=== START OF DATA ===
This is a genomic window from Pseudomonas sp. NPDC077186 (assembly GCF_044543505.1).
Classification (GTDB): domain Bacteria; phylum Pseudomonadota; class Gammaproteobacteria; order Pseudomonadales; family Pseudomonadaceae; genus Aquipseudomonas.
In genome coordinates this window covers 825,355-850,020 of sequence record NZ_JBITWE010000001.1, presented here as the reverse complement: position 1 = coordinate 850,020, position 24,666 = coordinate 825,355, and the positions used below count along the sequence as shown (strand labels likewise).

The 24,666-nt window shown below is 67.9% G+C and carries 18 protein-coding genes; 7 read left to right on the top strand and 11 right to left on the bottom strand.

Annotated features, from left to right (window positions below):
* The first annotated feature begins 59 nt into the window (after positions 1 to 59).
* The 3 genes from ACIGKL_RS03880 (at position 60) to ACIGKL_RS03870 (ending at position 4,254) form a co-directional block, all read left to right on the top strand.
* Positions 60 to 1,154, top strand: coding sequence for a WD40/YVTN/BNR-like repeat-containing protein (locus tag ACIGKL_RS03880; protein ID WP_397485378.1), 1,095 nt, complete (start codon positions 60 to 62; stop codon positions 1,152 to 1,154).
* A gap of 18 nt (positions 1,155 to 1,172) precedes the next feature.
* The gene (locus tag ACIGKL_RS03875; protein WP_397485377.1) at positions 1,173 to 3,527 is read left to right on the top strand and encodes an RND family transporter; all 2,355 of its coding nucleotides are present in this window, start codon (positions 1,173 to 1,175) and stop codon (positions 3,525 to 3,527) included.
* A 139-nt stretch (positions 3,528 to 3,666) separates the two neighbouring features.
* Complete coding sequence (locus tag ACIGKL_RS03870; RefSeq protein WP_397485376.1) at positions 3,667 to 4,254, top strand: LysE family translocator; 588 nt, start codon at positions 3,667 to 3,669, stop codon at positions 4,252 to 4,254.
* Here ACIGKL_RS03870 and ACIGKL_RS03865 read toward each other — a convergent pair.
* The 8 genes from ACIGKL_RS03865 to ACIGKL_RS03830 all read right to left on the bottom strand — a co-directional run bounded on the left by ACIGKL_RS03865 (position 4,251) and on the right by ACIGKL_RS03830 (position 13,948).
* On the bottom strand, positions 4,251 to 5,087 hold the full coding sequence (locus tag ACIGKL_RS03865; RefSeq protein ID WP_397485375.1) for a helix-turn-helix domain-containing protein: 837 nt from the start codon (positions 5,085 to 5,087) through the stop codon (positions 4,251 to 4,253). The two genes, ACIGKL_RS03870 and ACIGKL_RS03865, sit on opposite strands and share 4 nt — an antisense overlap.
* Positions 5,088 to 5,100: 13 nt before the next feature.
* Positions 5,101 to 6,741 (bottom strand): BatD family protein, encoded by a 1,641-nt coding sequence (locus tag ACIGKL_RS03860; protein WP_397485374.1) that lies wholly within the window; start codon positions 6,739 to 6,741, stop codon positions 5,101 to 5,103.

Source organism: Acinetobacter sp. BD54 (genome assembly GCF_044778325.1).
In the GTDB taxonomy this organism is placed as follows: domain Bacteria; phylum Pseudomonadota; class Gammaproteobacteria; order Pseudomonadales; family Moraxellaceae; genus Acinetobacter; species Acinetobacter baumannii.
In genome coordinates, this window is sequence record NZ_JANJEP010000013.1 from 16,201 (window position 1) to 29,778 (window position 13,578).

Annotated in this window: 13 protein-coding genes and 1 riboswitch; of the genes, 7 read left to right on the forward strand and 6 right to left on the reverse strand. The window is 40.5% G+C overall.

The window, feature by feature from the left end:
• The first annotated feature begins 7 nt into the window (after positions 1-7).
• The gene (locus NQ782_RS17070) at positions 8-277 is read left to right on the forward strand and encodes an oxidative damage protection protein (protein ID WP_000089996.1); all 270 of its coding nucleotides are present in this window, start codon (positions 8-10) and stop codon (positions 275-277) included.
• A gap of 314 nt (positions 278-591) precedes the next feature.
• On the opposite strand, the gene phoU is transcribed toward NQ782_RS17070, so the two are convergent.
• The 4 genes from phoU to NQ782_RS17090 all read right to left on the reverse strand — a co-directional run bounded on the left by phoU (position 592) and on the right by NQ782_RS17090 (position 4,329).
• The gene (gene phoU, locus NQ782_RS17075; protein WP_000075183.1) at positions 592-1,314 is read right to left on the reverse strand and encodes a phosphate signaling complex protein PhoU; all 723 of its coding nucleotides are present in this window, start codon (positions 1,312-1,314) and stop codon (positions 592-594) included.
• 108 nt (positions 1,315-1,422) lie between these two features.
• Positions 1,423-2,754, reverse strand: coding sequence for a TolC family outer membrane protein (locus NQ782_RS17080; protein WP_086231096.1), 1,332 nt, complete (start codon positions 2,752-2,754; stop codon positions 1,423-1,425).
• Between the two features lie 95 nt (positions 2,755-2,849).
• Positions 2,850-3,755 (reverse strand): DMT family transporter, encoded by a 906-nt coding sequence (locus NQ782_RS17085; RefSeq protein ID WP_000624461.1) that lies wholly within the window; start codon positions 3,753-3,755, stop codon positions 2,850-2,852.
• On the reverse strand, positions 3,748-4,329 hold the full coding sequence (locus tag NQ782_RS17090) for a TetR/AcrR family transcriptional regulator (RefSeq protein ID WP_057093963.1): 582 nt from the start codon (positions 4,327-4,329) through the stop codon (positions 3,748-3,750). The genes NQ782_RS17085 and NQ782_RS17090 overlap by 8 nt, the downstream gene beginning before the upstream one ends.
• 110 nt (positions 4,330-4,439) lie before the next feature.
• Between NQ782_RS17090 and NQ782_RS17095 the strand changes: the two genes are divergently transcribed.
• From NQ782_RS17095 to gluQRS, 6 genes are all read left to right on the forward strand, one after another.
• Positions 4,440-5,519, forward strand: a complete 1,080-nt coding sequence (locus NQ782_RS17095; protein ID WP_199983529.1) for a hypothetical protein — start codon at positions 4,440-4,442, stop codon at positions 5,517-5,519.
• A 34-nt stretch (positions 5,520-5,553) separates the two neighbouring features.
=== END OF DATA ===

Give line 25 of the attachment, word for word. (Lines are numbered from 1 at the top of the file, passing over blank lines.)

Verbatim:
• A gap of 314 nt (positions 278-591) precedes the next feature.